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Byron Shire
September 17, 2021

Region ‘left to fend for itself over CSG’ by Nats MPs

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Residents in the northern rivers have been left to fend for themselves against current and future coal-seam gas (CSG) developments by National Party MPs for the region, NSW Labor says.

During a division in NSW Parliament yesterday, National Party MPs voted against Labor’s Coal Seam and Other Unconventional Gas Moratorium Bill 2015.

Shadow energy minister Adam Searle said the Bill ‘sets out in full the commitments Labor has made before, during and since the 2015 state election regarding coal seam gas in NSW’.

But National Party MPs for the northern rivers (Lismore MP Thomas George, Tweed MP Geoff Provest and Clarence MP and Parliamentary Secretary for the North Coast Chris Gulaptis) voted against the Bill aimed at protecting their electorates.

Mr Gulaptis told media this morning that his government was committed to a CSG-free northern rivers and that’s why it was buying back exploration licences such as PEL 445 and also negotiating with Metgasco over its licence in the region.

Earlier this year, Mr Gulaptis had publicly supported protecting the region from CSG developments, telling the Sydney Morning Herald that CSG was ‘the biggest issue of concern coming out of the election… it would be wrong to ignore it – the community wants a gas-field free Northern Rivers.’

Under Labor’s Bill, the Northern Rivers of NSW and the Greater Blue Mountains World Heritage Area would be permanently protected.

Mr Searle said ‘there would also be permanent “no go” zones including core water catchments, residential areas, National Parks, wetlands, critical industry clusters and prime agricultural land’.

‘The hypocrisy of the National Party in the northern rivers is unbelievable,’ he said.

‘They need to back their constituents instead of just doing what they’re told by the Baird government.

‘Communities in the northern rivers have made it clear that CSG has no place there – unfortunately these MPs haven’t been able to understand the message.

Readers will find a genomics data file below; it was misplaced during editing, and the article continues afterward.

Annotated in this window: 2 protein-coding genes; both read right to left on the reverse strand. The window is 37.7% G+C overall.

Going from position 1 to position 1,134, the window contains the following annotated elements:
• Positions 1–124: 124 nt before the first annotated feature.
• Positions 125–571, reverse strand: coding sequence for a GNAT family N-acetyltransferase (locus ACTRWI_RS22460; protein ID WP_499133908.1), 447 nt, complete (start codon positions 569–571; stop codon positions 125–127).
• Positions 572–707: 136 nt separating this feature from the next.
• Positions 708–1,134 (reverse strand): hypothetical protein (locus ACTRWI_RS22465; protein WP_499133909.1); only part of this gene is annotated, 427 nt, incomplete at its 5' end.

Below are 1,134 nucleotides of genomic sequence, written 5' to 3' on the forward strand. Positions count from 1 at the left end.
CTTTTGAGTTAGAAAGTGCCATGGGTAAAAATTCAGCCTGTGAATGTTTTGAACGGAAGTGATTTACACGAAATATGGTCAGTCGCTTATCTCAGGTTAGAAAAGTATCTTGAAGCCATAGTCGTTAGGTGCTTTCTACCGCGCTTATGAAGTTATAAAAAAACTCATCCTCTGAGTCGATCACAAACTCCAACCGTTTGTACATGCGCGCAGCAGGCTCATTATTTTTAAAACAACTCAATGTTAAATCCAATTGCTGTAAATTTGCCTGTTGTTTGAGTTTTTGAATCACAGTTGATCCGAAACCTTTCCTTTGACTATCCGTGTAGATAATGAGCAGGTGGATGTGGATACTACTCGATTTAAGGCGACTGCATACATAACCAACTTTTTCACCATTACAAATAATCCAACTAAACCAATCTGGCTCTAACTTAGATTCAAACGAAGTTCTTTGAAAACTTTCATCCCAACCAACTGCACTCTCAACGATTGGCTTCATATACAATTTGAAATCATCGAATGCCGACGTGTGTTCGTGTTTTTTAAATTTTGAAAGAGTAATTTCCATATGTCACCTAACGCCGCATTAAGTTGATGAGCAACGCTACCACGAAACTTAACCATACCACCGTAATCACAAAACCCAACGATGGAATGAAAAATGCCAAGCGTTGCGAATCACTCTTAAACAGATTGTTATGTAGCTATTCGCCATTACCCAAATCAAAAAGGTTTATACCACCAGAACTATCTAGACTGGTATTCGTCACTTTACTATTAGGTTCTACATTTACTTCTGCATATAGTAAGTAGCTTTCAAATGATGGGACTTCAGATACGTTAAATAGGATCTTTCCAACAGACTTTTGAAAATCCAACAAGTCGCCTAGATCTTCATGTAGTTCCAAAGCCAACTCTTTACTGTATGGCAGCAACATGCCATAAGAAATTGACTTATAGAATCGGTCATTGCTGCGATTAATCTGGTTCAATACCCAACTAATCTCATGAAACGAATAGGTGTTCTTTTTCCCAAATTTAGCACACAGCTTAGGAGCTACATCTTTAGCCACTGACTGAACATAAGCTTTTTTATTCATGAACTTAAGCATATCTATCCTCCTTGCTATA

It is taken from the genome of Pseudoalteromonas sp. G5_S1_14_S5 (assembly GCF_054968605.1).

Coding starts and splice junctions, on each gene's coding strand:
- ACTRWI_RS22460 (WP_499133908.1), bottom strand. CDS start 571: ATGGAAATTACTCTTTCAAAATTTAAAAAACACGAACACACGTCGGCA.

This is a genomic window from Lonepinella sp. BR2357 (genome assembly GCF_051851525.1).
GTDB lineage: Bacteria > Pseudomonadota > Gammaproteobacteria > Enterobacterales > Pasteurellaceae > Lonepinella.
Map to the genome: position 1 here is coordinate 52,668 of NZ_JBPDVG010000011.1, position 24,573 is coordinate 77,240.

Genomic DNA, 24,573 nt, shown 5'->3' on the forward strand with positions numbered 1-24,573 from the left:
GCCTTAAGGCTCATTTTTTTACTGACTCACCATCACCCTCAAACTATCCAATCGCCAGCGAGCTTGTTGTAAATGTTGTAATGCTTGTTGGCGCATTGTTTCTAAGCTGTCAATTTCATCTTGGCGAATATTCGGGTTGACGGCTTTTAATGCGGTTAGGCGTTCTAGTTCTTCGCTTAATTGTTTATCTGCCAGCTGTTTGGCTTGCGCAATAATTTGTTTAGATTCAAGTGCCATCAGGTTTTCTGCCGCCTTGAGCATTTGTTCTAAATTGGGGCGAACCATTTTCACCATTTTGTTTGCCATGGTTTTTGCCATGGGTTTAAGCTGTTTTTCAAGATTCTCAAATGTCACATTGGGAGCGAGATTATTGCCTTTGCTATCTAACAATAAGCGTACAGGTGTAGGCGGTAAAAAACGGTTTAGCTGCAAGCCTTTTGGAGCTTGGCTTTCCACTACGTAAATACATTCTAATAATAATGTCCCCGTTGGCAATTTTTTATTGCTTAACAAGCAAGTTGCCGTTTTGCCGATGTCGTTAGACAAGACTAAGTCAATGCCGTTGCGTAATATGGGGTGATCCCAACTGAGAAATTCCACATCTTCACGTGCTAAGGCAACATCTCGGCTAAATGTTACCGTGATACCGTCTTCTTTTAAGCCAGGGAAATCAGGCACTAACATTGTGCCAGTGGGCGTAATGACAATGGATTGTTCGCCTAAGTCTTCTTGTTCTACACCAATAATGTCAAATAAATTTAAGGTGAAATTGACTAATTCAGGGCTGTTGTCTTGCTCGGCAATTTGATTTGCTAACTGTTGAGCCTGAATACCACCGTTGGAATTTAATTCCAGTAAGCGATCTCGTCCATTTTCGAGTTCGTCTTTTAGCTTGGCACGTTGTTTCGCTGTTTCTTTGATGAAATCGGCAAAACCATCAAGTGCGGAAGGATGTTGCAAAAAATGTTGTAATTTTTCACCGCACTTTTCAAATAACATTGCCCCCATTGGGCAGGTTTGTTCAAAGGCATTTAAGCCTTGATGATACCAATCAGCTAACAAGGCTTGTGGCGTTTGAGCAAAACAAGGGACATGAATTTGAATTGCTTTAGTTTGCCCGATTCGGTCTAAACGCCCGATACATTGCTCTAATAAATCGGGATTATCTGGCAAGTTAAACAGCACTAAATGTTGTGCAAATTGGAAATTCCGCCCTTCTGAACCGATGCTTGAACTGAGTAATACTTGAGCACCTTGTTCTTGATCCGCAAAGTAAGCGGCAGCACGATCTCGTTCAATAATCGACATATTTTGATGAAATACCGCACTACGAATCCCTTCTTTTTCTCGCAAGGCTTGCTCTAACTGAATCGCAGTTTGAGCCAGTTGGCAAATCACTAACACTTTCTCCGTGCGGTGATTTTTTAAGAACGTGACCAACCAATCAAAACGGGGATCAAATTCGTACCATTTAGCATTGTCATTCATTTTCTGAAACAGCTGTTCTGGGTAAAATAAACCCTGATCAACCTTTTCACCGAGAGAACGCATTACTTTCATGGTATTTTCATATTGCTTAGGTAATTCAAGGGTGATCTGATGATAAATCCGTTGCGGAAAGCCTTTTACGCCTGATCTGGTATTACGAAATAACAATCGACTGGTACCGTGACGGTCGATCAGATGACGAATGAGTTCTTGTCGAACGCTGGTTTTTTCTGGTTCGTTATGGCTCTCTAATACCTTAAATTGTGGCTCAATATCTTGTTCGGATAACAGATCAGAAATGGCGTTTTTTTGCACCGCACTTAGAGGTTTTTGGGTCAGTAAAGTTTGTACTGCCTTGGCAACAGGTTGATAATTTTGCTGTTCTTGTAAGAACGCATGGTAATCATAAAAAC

‘Parliamentary Secretary for the North Coast Chris Gulaptis said it would be wrong to ignore the community opposition to CSG yet he voted against a bill that would have supported the community’s interests,’ Mr Searle said.

The Greens’ energy spokesman Jeremy Buckingham told media the government also failed to support their bill for ‘no-go’ zones for CSG in the regions to protect industries such as dairy, sugar cane, tourism and cultural and significant heritage areas.

Mr Buckingham said it was ‘bizarre’ that the government didn’t want to support the no-go zones as they had already approved them for the equine and viticulture industries in the Hunter Valley.


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  1. This behaviour by the Nationals beggars belief. They are obviously unable to be anything but Liberals under a different name. Why on earth does the very idea of voting with Labor, to achieve promises made to those who elected them, appear to be a “no-go” zone. A coalition should not be a voting group where the larger/ more powerful member gets to call the shots & decide the policy & legislation without respect for the constituents of the “junior” member. I no longer believe that the Nationals really exist as a political party. They certainly don’t stand up for country, rural & remote people. They always kow-tow to the Liberals (must have lost the ability to think for themselves – and gone deaf). It’s of great concern as the NSW government has a very bad habit of being obsessively city-centric. The Nationals behaviour dis-empowers those who do not live in Sydney (or at a stretch Gong to Castle), stripping them of their vote in effect. I can only conclude that they have fallen under the spell of money & deals & miners & property developers & personal greed – a parlous NSW disease (now well documented by Royal Commissions). Heck – I think we should go for two-tiered government (Local & Federal only – the State just sucks the taxpayer dollars into back pockets & inefficiences/ duplications/ profligate waste and other office based centralized nonsense). Wait a moment – didn’t we consider making the Northern Rivers Region a separate state – sounds like a good idea to me & worth revisiting.


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